Tunisia’s coastline boasts a rich marine biodiversity, but years of overfishing have taken a toll on its fish populations. Today, the country faces the challenge of balancing the economic benefits of fishing with the need to protect its marine ecosystems.
One solution is sustainable fishing, which involves fishing practices that ensure the long-term viability of fish populations and minimize harm to the environment. Tunisia has made progress in this direction, with the government implementing measures such as restricting fishing during breeding seasons, promoting the use of selective fishing gear, and enforcing fishing quotas. This has been regulated in the Law of September 28, 1995.
However, challenges remain. One major obstacle is illegal, unreported and unregulated fishing, which undermines efforts to promote sustainability. In addition, many fishermen still lack the awareness and resources to adopt sustainable practices, and some are resistant to change. Although the existing laws, Illegal fishing, and trawling are still significant problems in Tunisia. Trawling, a fishing method that involves dragging a large net along the ocean floor, is also a destructive practice that can harm marine habitats and result in high rates of bycatch, the unintentional capture of non-target species, and cause ghost fishing by cutting the nets of other fishermen.
To address these challenges, Tunisia needs a multi-faceted approach. This includes strengthening enforcement against illegal fishing by respecting and enforcing the law, providing education and training to fishermen on sustainable practices, and incentivizing sustainable fishing through policies such as subsidies for eco-friendly fishing gear.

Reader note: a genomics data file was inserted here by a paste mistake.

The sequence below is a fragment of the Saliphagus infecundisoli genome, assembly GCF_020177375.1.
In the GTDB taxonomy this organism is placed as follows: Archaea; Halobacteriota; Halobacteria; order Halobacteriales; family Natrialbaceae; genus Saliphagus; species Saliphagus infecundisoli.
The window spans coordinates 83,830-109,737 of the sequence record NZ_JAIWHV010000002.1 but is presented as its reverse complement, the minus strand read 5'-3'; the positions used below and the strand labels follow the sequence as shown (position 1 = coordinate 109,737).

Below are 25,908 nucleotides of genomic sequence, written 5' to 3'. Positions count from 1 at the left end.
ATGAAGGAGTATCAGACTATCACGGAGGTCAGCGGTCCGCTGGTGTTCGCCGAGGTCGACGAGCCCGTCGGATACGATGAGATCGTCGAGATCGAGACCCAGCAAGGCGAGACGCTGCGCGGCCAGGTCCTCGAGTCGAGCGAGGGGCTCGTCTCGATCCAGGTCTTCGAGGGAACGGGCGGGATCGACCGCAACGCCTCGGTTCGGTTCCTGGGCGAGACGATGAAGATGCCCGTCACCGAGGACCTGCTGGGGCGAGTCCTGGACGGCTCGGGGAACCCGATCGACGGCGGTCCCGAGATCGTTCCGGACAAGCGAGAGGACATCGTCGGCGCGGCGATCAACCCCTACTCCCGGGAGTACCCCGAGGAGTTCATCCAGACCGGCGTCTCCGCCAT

Tunisia’s sustainable fishing journey is not an easy one, but it is a crucial step towards preserving its marine resources and securing a sustainable future for its fishing communities. As consumers, we can also play our part by choosing sustainably sourced seafood and supporting Tunisia’s efforts towards a more responsible fishing industry.
We went to meet Islem Ben Ayed, a fisheries science engineer and trainer to tell us more about sustainable fishing and the various actions to be taken urgently to protect the Mediterranean sea and the income of small fishermen.
Sustainable fishing is still a complex challenge that requires a collaborative effort between governments, fishermen, and consumers. With the right policies, education, and incentives, Tunisia can chart a course toward a more sustainable and prosperous fishing industry.
This story was produced with support from Internews' Earth Journalism Network. It was first published in BlueTN on 26 April 2023. It has been lightly edited for length and clarity. BlueTN is one of the Mediterranean Media Initiative media partners.
Banner image: Sunset in Sfax, Tunisia, 2021 / Credit: Sirine Kh via Unsplash.